So when Kirkman stopped by the CBR Tiki Room at New York Comic Con, the table was wide open to a range of topics including his new slow boil comic series "Outcast" with artist Paul Azaceta, the calm before the next major storm of horror in the pages of "Walking Dead" and the impending spinoff of the TV series that focuses on an entirely new set of zombie apocalypse survivors.
On "Outcast's" larger conspiracy storyline: "The story of 'Outcast' -Â over time you will realize what it is. You don't really realize what it is yet, which is exciting to me but could possibly be frustrating for an audience. So I'm happy that people seem to be on board for the ride. But it'll probably be issue #18 or 26 where people finally go 'Oh wait! They're actually doing this. That's very strange.' This new guy Sidney that has come to town who seems a little evil, a little demonic? He might be a fairly shady character, but he is a part of all that. The world's going to start opening up a little bit, and we'll start peeling the layers back on the mythology, and you'll get to see what it is Kyle finds he's at the center of."
On keeping his comics full of unexpected twists: "['The Walking Dead'] jumps the shark every month depending on what part of the internet you're looking at, which is a delight to me. I enjoy it...Freedom is a double-edged sword, and I like to say for better or for worse I can do whatever I want. Matt Fraction's made this joke before too, but it's like 'I can totally screw my book up if I want to.' And that's great, but [for instance] we'll have to see how people respond to the new issues of 'Invincible.' It's getting weird!
"Once you do 100-some odd issues of something, you've got to do something to change it up. But every time I take one of these series in a new direction, I'm risking alienating the people who have been supporting us for so long. So you have to walk that fine line of 'I need to draw more people to the book' and 'I have to keep engaging people with the book' but 'I also have to not drive people away.' At the end of the day, I just do stuff I think is neat."
On the horrors around the corner in "The Walking Dead" comic: "Every now and then, the book can appear cyclical. It's 'Oh, there's another bad guy they have to deal with' or 'Oh, they're going to lose their sanctuary again and be on the road or whatever.' I'll just say it's definitely not that [coming up.] There's always going to be another new conflict and another new threat on the horizon, but I feel like over the life of the series, Rick and the core group have been dealing with things in an evolving way. So even if they've encountered similar kinds of threats, it's been by design so you can see how they've handled a similar threat now that they've lived through so much stuff.
"There's certainly a big threat on the horizon, and things are going to get more dire than they have been for the past couple of issues -Â again, as it so often happens in 'The Walking Dead.' But there are going to be some major differences. This new beginning, this new world -Â it's not going away any time soon. These are very different people now."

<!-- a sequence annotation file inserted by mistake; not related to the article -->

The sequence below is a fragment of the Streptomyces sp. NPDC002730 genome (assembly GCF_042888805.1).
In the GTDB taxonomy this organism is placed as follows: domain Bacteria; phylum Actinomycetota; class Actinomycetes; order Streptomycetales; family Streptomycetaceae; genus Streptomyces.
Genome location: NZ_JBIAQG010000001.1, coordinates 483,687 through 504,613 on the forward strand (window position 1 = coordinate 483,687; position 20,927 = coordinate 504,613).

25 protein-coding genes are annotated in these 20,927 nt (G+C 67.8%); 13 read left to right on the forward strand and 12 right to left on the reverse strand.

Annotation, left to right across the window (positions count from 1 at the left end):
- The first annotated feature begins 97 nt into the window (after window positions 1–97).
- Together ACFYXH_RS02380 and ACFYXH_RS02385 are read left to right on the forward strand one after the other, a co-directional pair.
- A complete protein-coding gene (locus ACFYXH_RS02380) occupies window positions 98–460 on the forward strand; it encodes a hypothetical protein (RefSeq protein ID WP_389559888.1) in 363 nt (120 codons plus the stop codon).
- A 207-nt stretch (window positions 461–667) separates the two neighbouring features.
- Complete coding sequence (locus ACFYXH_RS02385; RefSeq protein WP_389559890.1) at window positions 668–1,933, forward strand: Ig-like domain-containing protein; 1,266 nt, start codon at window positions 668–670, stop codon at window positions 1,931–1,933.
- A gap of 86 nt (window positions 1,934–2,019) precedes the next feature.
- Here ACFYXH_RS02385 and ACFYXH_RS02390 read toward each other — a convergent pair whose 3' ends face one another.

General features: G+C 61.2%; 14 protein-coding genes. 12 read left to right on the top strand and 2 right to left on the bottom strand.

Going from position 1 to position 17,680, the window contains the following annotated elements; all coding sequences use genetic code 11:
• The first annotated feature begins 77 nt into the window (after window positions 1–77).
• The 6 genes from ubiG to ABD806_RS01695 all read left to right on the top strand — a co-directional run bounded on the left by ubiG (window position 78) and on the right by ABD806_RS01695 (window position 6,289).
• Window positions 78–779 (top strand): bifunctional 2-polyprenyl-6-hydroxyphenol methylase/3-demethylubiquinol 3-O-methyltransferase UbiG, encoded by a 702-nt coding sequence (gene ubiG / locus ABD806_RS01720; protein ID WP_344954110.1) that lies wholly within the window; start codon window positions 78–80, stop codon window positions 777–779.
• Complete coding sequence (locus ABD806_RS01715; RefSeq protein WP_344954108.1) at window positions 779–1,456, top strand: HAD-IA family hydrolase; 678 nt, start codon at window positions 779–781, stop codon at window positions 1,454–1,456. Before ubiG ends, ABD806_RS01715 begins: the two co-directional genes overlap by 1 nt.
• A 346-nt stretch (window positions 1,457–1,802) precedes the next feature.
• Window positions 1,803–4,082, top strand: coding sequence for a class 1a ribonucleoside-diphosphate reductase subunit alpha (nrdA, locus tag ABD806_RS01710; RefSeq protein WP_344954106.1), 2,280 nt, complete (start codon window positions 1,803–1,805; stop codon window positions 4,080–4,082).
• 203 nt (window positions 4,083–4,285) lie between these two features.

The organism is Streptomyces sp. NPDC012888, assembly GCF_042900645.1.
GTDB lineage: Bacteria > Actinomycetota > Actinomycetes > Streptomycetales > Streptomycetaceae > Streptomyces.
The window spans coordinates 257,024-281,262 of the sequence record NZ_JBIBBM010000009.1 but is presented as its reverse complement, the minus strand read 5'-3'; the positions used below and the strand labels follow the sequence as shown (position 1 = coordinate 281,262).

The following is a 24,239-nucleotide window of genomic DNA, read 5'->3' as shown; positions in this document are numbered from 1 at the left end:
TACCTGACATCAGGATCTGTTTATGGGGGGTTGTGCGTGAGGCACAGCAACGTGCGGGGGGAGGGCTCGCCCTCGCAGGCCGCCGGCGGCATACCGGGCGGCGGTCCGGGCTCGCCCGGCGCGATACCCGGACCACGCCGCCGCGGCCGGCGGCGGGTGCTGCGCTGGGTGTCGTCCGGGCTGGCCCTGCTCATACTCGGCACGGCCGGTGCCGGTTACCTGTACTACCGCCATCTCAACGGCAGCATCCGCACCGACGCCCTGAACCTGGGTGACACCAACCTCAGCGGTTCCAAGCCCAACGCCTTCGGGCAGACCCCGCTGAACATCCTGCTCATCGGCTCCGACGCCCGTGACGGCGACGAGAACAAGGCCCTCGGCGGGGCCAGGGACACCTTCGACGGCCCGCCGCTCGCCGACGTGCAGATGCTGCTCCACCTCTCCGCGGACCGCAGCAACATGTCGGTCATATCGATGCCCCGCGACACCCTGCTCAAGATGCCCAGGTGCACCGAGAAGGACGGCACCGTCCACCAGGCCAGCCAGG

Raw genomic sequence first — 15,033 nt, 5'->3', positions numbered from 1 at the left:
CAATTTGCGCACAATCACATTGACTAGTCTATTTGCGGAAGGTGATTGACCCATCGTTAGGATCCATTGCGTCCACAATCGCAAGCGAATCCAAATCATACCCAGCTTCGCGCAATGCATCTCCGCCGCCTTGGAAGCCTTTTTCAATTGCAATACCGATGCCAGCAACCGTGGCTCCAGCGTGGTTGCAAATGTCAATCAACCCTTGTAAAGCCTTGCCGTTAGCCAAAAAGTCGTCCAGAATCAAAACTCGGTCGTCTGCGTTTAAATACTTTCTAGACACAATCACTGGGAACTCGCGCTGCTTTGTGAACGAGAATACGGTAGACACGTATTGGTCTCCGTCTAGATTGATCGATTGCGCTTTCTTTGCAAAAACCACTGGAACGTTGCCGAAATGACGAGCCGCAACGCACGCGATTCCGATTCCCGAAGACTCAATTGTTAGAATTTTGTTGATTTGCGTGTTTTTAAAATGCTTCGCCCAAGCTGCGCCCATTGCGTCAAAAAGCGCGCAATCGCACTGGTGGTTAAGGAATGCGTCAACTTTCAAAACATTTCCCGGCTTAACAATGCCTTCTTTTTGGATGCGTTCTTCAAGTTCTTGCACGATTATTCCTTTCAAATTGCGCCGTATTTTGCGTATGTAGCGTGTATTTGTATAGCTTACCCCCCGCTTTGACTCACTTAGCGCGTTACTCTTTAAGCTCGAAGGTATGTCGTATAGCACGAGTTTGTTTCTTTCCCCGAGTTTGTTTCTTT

On the society behind the horrific talking zombies of recent issues: "I get excited about stuff like that. It's been years at this point since I started building towards this. But it's really just an evolution of Michone's character. When Michone was introduced, she had come up with this system of armless, jawless zombies that acted as a masking agent to allow her to travel freely in the world. As we get deeper and deeper into this world, it becomes a question of how people have survived this long. We've seen Rick and his group and how they've survived for as long as they have, but when you see new people, they've survived in different ways, and they've evolved in different ways. When you look at the series and the way it's evolved now, you've got Rick leading one community and Maggie leading another. And we haven't even checked in on the other communities in this area. But it's very much about pockets of civilization.
"Now we're going to find some people who have survived in a way that maybe doesn't rely on civilization. It's a bit more of a savage existence that's evolved for this group, and we're going to see those two world views clash. I'm pretty excited for where that's going to go."
On the spinoff series from "The Walking Dead" TV show and how it veers from the comics: "I wrote the pilot with Nave Ericson, the showrunner. But the central [idea of] what we're doing with that show started with me going, 'I'm a different person now. What would I do in 'The Walking Dead' space [today]?' I started doing 'Walking Dead' as a spunky 24-year-old. I was faster and better in every way! Now I'm old and tired. I have kids now...I'm in a different place, and so I very much from the outset thought, 'I'm going to compete with that idiot from the past and see what I can do.'
"There hasn't ever been any leftover ideas from 'The Walking Dead' that I could use in something like this, but it is an opportunity for me to start over from scratch and see 'Can I - working with Dave - construct a new world and a new pocket of this universe that is just as entertaining but completely different. And I think we've pulled it off. We're casting now, and we've got a date for when we're filming. Things are moving pretty quickly, and I hope around summer next year we can start talking with people more about it."